Posted by Dorothy DwoskinSenior Director of Global Trade Policy and Strategy
The United States and South Korea are, once again, focused on realizing the benefits of enhanced trade and investment opportunities between our two countries. This is great news!
President Obama and South Korea’s President Lee agreed, on the margins of the G-20 Summit, to put the US- Korea FTA (Free Trade Agreement) (also known as “KORUS”) on a path towards approval. Trade Ministers are now working to meet the deadline of resolving outstanding issues by the time President Obama visits Seoul in November. As President Obama said, “It is the right thing to do for our country. It is the right thing to do for Korea. It will strengthen our commercial ties and create enormous potential economic benefits and create jobs here in the United States, which is my number one priority.” In Korea, there is a similarly strong sentiment about the importance of KORUS for the Korean economy.
Posted by Linda ZecherCorporate Vice President, Worldwide Public Sector
This morning at Microsoft’s Worldwide Partner Conference in Washington, DC, we had the privilege of welcoming former President Bill Clinton, who spoke about the need for sustainable systems and how IT can be a key catalyst in building a virtuous cycle of sustained social and economic development. He pointed out how the IT revolution has led the dramatic improvements in productivity, access to information, and prosperity for those at the top of the pyramid, but noted that for more than 5 billion people, the opportunity to learn, connect, create, and succeed remains elusive. He noted that the job of the 21st Century is to build up this inequality and said the most important question we need to answer in the next 20-40 years is “How?”.
During the Worldwide Public Sector keynote this afternoon, we had the opportunity to expand on those some of the themes highlighting the opportunity for technology innovation. My team at Microsoft is working to spur discussions with educators, governments and a host of local and global partners about expanding access to relevant and affordable technology so that all communities can experience the benefits of social and economic opportunity. We want to help people answer the “how”; how to help governments become more efficient, engage citizens and create opportunities and jobs.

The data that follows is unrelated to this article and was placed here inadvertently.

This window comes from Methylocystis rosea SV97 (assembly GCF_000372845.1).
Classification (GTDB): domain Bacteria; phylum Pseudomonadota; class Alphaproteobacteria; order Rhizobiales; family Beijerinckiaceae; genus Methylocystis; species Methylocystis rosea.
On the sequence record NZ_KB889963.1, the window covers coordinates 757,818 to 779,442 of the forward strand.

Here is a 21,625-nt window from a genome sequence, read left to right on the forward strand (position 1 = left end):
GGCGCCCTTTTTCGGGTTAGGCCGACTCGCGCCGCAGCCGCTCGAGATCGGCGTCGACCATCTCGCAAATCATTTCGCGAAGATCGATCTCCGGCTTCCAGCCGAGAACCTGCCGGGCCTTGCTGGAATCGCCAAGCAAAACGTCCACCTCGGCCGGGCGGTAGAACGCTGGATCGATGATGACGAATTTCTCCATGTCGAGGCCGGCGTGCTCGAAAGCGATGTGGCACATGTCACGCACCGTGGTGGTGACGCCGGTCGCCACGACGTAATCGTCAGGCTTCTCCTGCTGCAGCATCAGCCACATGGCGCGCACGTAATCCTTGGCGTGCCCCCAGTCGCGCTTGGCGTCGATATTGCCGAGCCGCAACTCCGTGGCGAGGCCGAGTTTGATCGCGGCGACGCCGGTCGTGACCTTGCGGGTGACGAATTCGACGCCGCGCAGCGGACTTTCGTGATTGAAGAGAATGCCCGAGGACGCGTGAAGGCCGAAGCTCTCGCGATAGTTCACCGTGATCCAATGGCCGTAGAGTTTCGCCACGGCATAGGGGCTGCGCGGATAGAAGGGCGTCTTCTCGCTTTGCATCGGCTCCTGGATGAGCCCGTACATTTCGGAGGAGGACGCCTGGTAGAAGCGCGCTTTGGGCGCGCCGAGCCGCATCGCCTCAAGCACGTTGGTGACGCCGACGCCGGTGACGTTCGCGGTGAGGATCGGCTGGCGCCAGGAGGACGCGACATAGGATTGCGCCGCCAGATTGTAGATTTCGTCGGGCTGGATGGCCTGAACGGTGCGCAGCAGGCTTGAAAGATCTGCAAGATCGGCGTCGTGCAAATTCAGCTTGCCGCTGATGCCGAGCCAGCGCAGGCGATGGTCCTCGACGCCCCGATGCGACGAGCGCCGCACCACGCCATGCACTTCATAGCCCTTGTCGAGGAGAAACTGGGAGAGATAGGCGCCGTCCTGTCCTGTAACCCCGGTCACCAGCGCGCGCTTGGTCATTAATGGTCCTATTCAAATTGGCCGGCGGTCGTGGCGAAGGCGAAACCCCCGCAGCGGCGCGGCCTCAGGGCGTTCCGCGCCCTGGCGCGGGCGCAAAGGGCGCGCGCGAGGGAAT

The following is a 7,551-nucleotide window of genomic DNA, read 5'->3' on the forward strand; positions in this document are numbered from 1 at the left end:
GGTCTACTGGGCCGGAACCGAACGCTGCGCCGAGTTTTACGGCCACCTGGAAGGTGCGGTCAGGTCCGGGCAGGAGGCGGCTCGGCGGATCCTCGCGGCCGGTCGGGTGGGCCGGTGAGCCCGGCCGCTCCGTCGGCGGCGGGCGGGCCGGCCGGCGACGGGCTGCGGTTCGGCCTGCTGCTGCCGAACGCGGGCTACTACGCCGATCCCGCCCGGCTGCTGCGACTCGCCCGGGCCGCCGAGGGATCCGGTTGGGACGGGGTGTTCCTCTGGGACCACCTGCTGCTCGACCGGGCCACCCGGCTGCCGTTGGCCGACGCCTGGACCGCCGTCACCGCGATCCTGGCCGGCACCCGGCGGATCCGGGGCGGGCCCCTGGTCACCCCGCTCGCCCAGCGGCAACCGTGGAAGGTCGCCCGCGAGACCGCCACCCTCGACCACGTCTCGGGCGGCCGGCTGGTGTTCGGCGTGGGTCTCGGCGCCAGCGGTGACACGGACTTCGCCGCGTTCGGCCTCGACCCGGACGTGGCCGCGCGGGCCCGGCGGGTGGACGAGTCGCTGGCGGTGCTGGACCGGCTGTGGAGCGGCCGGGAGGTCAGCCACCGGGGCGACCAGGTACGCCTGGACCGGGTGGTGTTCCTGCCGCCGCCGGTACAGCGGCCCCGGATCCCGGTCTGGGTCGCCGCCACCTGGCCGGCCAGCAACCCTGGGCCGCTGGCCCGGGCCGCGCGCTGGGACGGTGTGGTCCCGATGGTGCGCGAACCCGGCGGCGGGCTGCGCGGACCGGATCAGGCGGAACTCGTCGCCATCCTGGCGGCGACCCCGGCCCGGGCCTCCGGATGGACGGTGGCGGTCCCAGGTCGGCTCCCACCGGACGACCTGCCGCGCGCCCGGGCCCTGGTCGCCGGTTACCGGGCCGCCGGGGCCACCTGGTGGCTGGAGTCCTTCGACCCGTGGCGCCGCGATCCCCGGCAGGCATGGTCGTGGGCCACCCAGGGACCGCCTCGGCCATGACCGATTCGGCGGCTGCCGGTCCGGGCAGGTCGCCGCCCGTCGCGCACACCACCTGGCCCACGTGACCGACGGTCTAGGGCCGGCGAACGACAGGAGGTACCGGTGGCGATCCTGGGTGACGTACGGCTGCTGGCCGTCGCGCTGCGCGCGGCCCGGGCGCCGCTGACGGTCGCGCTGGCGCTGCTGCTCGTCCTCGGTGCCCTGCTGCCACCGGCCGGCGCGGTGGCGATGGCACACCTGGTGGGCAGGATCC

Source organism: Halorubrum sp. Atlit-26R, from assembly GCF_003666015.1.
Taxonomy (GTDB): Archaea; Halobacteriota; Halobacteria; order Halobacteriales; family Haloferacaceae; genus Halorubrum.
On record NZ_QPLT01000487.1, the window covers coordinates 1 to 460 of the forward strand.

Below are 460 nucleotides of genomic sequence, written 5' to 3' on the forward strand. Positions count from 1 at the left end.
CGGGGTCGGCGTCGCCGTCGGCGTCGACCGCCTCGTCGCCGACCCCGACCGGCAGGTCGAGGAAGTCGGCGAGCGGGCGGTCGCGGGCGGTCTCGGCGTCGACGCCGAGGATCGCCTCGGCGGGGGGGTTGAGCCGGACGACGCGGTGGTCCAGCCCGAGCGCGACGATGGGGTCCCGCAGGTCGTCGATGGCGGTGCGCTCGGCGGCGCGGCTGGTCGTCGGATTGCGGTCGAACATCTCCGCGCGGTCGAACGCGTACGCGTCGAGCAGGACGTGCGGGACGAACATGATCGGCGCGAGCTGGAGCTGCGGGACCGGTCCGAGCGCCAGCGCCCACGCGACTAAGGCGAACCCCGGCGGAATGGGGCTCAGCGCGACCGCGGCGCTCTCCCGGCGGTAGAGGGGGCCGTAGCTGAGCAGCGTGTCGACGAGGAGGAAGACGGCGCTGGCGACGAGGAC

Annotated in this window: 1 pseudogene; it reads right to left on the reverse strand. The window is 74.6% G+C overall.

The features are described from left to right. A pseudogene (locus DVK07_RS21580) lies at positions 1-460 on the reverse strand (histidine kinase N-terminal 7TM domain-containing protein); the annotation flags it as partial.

Governments around the world are looking for game-changing answers in providing quality healthcare, keeping their people safe and secure, and educating their young people. They are looking for the best ways to spur local economic growth, create jobs and lay the foundation for long-term economic competitiveness.
Posted by Owen LinderholmDirector, Microsoft on the Issues
This week at the Worldwide Partner Conference, Microsoft executives are speaking with our more than 640,000 local partners around the world. Back in October, Pamela Passman blogged about the economic impact of Microsoft’s partner ecosystem, who together, generated more than $500 billion in revenues in 2009. One of our partners, Ramona Pierson, founder of SynapticMash, also shared her story about finding success in the ecosystem.
As economic recovery remains a key priority for our nation, our partners are doing their part to fuel innovation and jobs in towns and villages, cities and states and countries and continents around the globe. For more info, check out Fred Humphries, on Politico: Collaboration brings opportunity and take a look at the Washington Post’s Cecilia Kang’s interview with Steve Ballmer. You can also check out our virtual press kit for the event on the Microsoft News Center.